- Security TWENTY
- Women in Security Awards
The Information Commissioner’s Office (ICO) has ruled that the Disclosure and Barring Service breached the Data Protection Act after failing to stop the collection of information about low level convictions that was no longer required for employment checks.
The error occurred after the service failed to update its application form and continued to include the question ‘Have you ever been convicted of a criminal offence or received a caution, reprimand or warning?’. The form did not make clear that applicants did not need to include minor and historic offences due to a change to the Rehabilitation of Offenders Act, which came into force in May 2013.
In September 2013, the ICO received a complaint from Unlock, an independent charity providing advice services for people with criminal convictions, that they were receiving a significant number of calls about the problem. The charity highlighted the case of two individuals who answered the question positively, not realising that the information they provided was no longer required under the legislation. The two people subsequently had their offers of employment withdrawn.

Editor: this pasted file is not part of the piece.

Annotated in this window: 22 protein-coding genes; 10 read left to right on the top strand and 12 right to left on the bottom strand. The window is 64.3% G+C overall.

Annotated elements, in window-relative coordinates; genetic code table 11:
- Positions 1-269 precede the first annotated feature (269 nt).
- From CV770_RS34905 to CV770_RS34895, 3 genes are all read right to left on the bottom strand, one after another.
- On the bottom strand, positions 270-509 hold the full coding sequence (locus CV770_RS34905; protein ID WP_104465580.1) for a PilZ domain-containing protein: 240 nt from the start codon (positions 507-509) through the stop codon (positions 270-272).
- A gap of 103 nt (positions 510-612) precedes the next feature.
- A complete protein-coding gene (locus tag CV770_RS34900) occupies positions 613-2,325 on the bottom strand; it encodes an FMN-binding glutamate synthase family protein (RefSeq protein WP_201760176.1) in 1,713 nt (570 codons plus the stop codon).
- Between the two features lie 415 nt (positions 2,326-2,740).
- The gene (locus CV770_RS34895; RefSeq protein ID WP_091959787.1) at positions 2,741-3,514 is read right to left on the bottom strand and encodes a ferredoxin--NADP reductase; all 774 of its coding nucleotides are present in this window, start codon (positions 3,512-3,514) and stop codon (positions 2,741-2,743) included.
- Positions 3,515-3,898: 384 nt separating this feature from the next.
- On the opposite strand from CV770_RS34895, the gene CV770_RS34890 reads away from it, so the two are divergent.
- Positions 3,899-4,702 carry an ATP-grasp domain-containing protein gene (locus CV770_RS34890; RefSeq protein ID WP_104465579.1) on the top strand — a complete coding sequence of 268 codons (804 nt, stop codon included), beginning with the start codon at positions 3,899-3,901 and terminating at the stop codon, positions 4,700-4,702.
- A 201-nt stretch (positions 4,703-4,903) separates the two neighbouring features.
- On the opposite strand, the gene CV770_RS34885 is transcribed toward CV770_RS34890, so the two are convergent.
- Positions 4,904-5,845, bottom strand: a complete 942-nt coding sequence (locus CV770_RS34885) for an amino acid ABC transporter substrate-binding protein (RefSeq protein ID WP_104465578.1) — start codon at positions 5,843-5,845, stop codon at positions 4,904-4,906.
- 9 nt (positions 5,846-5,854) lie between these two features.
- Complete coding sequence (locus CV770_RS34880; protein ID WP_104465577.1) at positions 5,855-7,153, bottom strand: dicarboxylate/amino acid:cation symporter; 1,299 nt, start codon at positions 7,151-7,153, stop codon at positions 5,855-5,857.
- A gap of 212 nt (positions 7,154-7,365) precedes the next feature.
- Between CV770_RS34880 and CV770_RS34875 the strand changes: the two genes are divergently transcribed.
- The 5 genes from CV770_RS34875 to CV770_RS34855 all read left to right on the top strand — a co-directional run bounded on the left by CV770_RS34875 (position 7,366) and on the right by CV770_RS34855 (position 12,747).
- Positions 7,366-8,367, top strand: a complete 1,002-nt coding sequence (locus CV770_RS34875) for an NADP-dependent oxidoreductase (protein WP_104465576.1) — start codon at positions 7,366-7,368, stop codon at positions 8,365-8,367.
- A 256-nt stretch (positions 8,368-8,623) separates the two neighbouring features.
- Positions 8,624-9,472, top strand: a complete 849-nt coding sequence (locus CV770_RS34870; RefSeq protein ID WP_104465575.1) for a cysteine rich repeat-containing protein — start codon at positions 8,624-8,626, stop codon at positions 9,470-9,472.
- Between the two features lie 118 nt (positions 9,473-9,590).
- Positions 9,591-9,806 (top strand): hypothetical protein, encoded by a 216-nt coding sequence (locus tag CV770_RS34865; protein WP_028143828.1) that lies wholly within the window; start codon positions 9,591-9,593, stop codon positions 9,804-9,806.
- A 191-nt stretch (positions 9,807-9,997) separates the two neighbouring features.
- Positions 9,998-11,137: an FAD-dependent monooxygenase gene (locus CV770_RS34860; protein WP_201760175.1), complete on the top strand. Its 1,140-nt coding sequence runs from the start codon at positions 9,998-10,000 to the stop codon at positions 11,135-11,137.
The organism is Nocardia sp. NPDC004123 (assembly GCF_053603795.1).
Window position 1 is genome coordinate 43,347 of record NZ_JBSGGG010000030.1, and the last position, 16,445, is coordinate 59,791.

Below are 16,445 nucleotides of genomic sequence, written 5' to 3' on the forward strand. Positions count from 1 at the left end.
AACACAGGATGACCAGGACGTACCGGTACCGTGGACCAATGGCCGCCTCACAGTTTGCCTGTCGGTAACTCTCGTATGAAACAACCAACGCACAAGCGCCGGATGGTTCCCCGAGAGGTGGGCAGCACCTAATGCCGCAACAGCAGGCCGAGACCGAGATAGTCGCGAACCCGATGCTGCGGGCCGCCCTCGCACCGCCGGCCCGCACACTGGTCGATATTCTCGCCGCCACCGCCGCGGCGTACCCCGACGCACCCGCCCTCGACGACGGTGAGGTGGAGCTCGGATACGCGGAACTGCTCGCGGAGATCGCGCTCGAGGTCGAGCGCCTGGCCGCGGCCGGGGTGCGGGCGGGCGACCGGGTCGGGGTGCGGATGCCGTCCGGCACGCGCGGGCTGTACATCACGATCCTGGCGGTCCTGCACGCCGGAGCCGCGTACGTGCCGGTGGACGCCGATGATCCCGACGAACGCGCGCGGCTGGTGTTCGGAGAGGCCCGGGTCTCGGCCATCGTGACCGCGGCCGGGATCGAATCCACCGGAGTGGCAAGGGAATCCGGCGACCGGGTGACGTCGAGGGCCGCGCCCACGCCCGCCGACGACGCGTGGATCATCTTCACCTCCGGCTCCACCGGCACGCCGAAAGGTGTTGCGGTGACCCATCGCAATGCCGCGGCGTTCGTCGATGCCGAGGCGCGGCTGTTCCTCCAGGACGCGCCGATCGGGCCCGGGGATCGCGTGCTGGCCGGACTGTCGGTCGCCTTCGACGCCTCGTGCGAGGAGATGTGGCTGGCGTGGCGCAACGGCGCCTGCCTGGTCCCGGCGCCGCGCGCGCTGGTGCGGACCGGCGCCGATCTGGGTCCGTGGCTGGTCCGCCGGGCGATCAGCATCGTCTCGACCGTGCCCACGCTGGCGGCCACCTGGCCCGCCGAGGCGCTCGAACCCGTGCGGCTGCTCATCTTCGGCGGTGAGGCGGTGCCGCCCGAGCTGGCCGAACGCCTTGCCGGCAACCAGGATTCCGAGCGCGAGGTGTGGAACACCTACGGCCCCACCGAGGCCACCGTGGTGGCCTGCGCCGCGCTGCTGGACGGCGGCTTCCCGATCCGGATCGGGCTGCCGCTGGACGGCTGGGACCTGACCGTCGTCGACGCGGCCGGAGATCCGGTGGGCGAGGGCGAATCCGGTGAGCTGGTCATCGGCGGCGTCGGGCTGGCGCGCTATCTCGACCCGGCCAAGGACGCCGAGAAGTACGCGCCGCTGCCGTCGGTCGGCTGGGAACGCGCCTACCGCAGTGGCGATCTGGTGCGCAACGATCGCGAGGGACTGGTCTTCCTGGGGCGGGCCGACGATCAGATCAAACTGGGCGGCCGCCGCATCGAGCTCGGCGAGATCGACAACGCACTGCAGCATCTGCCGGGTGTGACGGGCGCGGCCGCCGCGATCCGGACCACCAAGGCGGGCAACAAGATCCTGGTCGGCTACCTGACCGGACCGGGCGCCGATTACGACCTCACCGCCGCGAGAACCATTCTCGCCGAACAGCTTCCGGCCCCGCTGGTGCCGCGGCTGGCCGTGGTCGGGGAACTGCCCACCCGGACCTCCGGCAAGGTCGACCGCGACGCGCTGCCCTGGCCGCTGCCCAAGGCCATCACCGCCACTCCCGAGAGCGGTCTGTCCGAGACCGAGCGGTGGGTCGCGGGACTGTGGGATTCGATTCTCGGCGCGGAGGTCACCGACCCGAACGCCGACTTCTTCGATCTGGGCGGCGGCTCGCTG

ICO Head of Enforcement, Stephen Eckersley, said: “The Rehabilitation of Offenders Act is fundamental to the work carried out by the Disclosure and Barring Service. The fact that the service failed to keep their application form up-to-date with changes to the law is not only a source of embarrassment, but has also resulted in the sensitive personal data of two individuals being disclosed unnecessarily.
“We are pleased that the service has now taken action to correct this error. This case highlights the need for organisations to make sure they review their policies and update them in line with recent changes to the law.”
The Disclosure and Barring Service has signed an undertaking committing the organisation to improving the way it looks after people’s information by reviewing and updating its existing guidance to applicants to explain what information will be passed to their prospective employer. The organisation has already updated its form so that the service complies with law by not collecting data no longer required.